McCarthy’s first big problem
McCarthy’s first big challenge will be to avoid a government shutdown with federal agencies due to run out of cash at the end of the month. The speaker wants to pass a short-term funding bill to postpone the reckoning until later in the fall. But hardliners warned over the summer that they wouldn’t support such a move since they consider 2023 spending levels, which such a move would extend, as “bloated.”
McCarthy’s slender majority gives these members considerable leverage. He could try to pass an interim spending patch by using Democratic votes, but that could risk a rebellion that could lead to conservative members trying to oust him. One key member of the House Freedom Caucus, Texas Rep. Chip Roy, said that he remained opposed to a short-term spending extension, and shrugged off concerns that a government shutdown could cause a political backlash against Republicans. “The shutdown is not the objective, the objective is to force the administration to the table,” Roy told reporters on Monday.
Even if McCarthy does somehow manage to pass a short-term extension to government funding, there’s no guarantee that he could enact permanent spending bills in the months before the Christmas holidays. Hardline Republicans want massive cuts that would not even be acceptable to Republicans in the Senate, let alone the Democratic White House. But McCarthy must lead a conference that includes some members who see a shutdown as a means of neutering government itself.
McCarthy is in a box over impeachment
The speaker faces similar political dynamics over the question of whether to open an impeachment inquiry of Biden – a prospect he has raised. Trump’s supporters in the House are demanding action over their claims that the president’s family was enriched by foreign business dealings done by his son Hunter when his father was vice president. The Republicans haven’t so far produced evidence of wrongdoing by Joe Biden or explained which high crimes or misdemeanors, or instances of treason or bribery – the constitutional standard for impeachment – could apply to him.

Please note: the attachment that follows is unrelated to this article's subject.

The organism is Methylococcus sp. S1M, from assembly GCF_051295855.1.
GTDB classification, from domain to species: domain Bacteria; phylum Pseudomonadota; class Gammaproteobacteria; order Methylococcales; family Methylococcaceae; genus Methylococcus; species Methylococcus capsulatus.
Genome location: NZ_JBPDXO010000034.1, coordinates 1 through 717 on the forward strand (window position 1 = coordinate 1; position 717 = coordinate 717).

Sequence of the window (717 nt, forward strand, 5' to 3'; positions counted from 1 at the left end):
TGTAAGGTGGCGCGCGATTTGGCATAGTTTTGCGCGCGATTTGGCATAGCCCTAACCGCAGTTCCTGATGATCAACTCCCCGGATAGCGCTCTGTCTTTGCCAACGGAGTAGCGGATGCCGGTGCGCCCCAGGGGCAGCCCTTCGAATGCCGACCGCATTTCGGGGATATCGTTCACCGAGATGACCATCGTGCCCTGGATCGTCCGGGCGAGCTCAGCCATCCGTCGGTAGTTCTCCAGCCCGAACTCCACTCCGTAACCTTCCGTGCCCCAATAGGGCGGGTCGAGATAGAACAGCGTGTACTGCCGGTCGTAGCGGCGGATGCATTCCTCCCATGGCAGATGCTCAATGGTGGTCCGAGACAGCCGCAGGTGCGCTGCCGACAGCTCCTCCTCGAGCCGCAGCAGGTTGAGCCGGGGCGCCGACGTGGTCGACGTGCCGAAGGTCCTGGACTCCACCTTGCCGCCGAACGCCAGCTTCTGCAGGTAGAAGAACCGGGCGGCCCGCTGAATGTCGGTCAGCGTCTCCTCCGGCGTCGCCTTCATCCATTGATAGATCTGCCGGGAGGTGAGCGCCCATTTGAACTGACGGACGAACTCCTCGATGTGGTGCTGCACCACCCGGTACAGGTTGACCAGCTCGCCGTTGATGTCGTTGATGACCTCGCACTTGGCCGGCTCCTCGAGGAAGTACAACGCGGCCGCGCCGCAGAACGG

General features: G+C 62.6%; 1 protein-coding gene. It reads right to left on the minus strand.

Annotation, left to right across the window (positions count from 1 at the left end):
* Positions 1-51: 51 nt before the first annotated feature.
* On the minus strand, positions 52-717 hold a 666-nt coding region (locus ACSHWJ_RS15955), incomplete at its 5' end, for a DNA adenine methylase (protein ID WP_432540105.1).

Gaetz upped the pressure last week, writing on X that he could dip into the “tool kit” he fashioned for House Republicans that makes it easier to oust a sitting speaker. “We’ve got to seize the initiative. That means forcing votes on impeachment. And if @SpeakerMcCarthy stands in our way, he may not have the job long,” he wrote. In response, McCarthy upped the ante – almost daring the Florida lawmaker, who’s a strong supporter of Trump – to move against him. “He should go ahead and do it,” the California Republican said Monday when asked about Gaetz’s threat.
One of the ways that McCarthy was able to stabilize a thin power base in his first months of office was to co-opt some of the most anti-establishment members of his conference. Georgia Rep. Marjorie Taylor Greene, another one of Trump’s most outspoken supporters, became a surprising pillar of support for McCarthy. But she is now warning that she won’t vote to fund the government unless the speaker launches an impeachment investigation. “Put the vote to the floor, even if it fails. I guarantee you, if you put it back, it’ll pass because every single Republican that votes no to it will get destroyed by their districts,” Greene told CNN.
CNN’s Melanie Zanona and Annie Grayer reported Monday that there are as many as 30 Republicans who don’t believe that there is sufficient evidence against Biden to move to the historic level of an impeachment inquiry. So even if he wanted to initiate impeachment against Biden to save himself, McCarthy may not have the power to do it.
It’s often been impossible to see a clear path ahead in which McCarthy can appease competing political forces with the minuscule majority Republicans secured in last year’s midterm elections. So far, he’s managed to find one – even if he merely postponed clashes within his conference and weakened his already compromised hold on power. This is partly because there appears to be no rival ready to take him on or anyone who could do any better in taming the tensions that make his speakership so fragile.
Ahead of an autumn that could turn into a political migraine for McCarthy, he is back in a familiar position.